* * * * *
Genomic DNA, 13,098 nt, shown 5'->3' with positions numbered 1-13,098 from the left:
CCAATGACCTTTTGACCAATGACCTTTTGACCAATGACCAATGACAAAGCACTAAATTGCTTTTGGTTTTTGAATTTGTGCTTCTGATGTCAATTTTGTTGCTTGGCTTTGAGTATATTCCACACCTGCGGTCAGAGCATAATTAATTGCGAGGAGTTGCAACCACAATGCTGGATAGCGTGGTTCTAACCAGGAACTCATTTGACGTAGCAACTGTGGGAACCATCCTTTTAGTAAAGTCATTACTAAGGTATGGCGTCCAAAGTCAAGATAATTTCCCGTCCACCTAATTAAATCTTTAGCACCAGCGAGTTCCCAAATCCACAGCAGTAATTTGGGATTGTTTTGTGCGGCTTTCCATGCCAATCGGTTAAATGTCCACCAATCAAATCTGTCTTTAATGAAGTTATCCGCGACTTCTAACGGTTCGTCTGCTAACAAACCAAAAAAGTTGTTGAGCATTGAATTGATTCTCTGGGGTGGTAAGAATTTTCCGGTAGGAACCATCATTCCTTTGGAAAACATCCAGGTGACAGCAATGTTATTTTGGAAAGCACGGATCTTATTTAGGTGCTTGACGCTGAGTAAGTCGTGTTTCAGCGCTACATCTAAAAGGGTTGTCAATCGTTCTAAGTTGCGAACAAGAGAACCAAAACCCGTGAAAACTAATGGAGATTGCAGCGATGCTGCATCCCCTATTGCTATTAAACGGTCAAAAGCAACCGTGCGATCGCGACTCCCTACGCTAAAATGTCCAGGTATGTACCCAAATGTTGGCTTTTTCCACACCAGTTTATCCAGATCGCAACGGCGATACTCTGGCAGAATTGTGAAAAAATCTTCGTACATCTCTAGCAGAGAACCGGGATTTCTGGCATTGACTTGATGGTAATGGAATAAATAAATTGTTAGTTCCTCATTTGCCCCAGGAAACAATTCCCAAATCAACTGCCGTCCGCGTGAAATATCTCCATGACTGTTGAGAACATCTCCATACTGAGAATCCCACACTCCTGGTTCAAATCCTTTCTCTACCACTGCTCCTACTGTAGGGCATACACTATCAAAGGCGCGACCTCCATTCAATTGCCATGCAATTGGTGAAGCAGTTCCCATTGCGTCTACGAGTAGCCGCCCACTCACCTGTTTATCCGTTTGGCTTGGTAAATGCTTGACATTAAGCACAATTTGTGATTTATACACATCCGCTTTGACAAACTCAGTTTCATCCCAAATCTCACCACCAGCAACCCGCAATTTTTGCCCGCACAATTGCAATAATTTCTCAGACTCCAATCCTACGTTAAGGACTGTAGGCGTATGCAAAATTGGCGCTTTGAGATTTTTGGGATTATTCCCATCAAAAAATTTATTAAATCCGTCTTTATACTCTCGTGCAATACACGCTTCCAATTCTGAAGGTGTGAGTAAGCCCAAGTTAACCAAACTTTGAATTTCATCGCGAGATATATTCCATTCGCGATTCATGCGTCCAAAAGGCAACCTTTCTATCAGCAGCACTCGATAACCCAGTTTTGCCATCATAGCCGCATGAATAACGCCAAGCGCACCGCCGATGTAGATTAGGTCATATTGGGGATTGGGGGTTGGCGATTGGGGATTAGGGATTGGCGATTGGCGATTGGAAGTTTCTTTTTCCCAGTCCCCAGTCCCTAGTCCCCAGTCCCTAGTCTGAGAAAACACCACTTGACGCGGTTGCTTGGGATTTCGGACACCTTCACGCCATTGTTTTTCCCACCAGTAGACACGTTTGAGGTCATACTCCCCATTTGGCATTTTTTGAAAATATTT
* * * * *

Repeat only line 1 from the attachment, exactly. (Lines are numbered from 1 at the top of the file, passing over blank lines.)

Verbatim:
Genomic DNA, 13,098 nt, shown 5'->3' with positions numbered 1-13,098 from the left: